Friday, July 20, 2007

The Mystery House

Every couple of years, DS#2's birthday falls on Friday the 13th. In fact, he was born on Friday the 13th. So I try to do something kind of special for him when that happens.

The Winchester Mystery House in San Jose has special flashlight tours on Friday the 13th, so that's where we headed. Okay, and there were a couple of Girl Scouts along for the ride as well. We had a great tour guide who told us that one of the things guides get to do is ignore the velvet ropes and explore the house on their own.

Sarah Winchester was married to William Winchester, heir to the Winchester rifle fortune. William and their daughter died within a short period of time and Sarah consulted a seer in an attempt to contact them. The seer told her she had to build a house to hold the spirits killed by Winchester rifles and, as long as she kept building, she would live.

Sarah moved from Boston to San Jose, bought a farmhouse on three acres, hired builders, and built. And built. She did not hire an architect, instead designing the house herself. She was only 4'10" and she suffered from arthritis, so the stair rails and the risers are very short. Sarah was fascinated with the number 13 and with spiderwebs, incorporating both in the design of the house.

Because it was dark and we only had flashlights, I was really disoriented. Many of the staircases have twists and turns, so I was also a little dizzy. The windows are beautiful, although difficult to appreciate in the dark. Some of the features are quite innovative: there is a solarium where the excess water from watering the plants drains through the floor and waters the garden outside. There are staircases that lead to the ceiling, a beautiful stained glass window that not only faces north--which means the sun would never shine through it--but also is blocked by an outside wall.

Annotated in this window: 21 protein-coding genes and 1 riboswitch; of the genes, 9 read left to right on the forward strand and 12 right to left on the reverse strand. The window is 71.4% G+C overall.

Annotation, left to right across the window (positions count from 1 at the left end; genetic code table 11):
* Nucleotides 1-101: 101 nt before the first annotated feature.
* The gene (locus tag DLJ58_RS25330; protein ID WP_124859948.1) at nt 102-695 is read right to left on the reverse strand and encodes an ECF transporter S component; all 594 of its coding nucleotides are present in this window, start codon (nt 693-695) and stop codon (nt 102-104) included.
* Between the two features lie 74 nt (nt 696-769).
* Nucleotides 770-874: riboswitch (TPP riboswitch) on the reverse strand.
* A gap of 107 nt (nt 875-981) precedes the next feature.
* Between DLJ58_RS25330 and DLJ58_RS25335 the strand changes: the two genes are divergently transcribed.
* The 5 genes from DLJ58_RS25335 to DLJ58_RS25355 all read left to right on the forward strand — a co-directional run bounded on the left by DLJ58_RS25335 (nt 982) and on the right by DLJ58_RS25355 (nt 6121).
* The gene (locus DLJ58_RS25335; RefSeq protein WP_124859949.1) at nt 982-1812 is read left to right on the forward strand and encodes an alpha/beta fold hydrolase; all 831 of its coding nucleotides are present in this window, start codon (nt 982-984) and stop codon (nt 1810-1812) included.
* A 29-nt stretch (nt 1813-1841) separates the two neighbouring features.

During the 1906 earthquake, Sarah was trapped in one of the rooms of the house. The tower collapsed, shifting the wall sideways, squashing the door which still bears the mark of the crowbar used to pry it open. Sarah moved out of the house (but kept on building) into a houseboat. Six months later, the houseboat caught on fire and Sarah moved back into the mansion.

After the quake, the entire front of the house, where Sarah was trapped, was boarded off. A new kitchen was built and more rooms added.

There are also extensive gardens and outbuildings that we did not get to see (that tour costs extra). Sarah spared no expense in building and furnishing the house and it shows, although her original furnishings were sold off after her death.

Of the original seven acres, three are left--still pretty awesome in the middle of San Jose where real estate is a prime commodity. The Tiffany glass is awesome, both in the designs and the sheer quantity of it.

Still, I got the impression that Sarah wasn't a particularly happy woman. She was not a recluse, but San Jose was the middle of nowhere (even in 1922, the year of her death), so she would have had to travel to San Francisco to enjoy the company of her social peers. She was a tough woman to work for, although she paid her servants quite well for the day.

And, by building her Mystery House, Sarah did achieve immortality of a sort. Her story is told and her house featured on shows and in books about eccentrics and ghosts. Thousands of people tour her house and gardens and learn part of her story. But we'll never know the whole of it and that's part of the mystique.

The flashlight tour is pricey and has an age limit of 10 and older. You walk about a mile when you're done and there is no air-conditioning in the house itself. While there are three elevators, they are not used during the tour. I'd like to go back and do the entire Estate Tour, which includes the house, the gardens, and the "behind the scenes" (the basement and outbuildings).

The kids enjoyed it. We then sang "Happy Birthday" and passed out cupcakes at the picnic tables outside. We also got to keep the flashlights--and they were better quality than I thought they'd be. So we're set for camping. :)